Yes, it is back to Rio de Janeiro! The iconic yacht race from Cape Town to South America, begun nearly 46 years ago in part to encourage South African sailors to attempt ocean passages, attracted huge international interest from the start, and has a fascinating history.
Due to set off on January 1st , 2017, it will be 46 years to the day that the first race set off from Table Bay in 1971.
Right from the first race it attracted huge international interest. It is a fascinating and tactical race, demanding both seamanship and weather savvy skills. Best known as the Cape to Rio Race, the race has indeed headed mainly for Rio, but at times to other South American venues, including Punta del Este in Uruguay, and more recently Salvador, the capital of the Brazilian state of Bahia.
How it started…
In the 2009 edition, with sponsorship once again from the international brewer, the Heineken Cape to Bahia Race saw two well-known super-maxis, ICAP Leopard from London and Rambler from New York respectively take the line honours and handicap trophy. Also in the 2009 race was the venerable yacht Voortrekker, fitting since the sleek yacht played a key role in founding the race. She had been a key player in the early days of ocean racing as we know it today when in 1968, skippered by Bruce Dalling, Voortrekker placed second in the Observer Single-handed TransAtlantic Race. On her return to Cape Town after a season of racing in Europe, her owners, the South Africa Ocean Racing Trust, handed her over for the use of the South African Navy. It was at the handover that Vice Admiral HH Biermann suggested that South Africa should have its own ocean race.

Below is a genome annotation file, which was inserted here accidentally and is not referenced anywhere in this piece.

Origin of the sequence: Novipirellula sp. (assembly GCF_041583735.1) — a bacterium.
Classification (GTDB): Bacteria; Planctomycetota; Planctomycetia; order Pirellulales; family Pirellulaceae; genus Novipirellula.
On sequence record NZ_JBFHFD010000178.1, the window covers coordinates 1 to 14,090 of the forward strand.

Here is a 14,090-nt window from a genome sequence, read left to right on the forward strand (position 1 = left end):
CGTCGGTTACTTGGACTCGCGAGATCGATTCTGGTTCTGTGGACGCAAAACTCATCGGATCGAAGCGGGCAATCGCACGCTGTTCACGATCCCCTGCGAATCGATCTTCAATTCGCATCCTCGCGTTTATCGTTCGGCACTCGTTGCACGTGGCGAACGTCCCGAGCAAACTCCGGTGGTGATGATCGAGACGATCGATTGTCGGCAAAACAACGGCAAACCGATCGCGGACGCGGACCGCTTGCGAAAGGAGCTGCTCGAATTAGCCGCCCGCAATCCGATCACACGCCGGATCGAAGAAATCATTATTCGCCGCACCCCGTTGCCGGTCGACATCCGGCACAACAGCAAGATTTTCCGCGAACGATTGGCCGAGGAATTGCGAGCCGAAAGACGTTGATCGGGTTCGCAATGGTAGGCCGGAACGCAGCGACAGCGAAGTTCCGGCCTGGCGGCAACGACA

That started the ball rolling, the debate at first being on whether the route should be to Australia or South America.
South America, in particular Rio de Janeiro, won the vote. As a pleasing down-wind race, it would encourage the then quite small South African sailing community to cross an ocean, and as a letter from the mayor of Cape Town phrased it, it linked two of the world’s most beautiful sea ports.
It also, fortuitously, hearkened back to the shared history of exploration that linked the two countries, through the intrepid voyages of Diaz and Da Gama. It was ironically by accident that over 500 years ago the great navigators of Portugal made their most crucial discovery. Sailing in frail caravels in search of a sea route to the rich spices of India, a fleet led by Pedro Cabral discovered the coast of Brazil.
It was Brazil, far more than India, which was to transform the wealth and destiny of Portugal. Sailing on down the coast, Cabral’s little fleet reached a river mouth surrounded by spectacular high peaks, and since that was the month, called it the River of January.
So a yacht race linking the Cabo do Bom Esperanca and Rio de Janeiro is a delightful reflection of history, and it has clearly been a winning formula.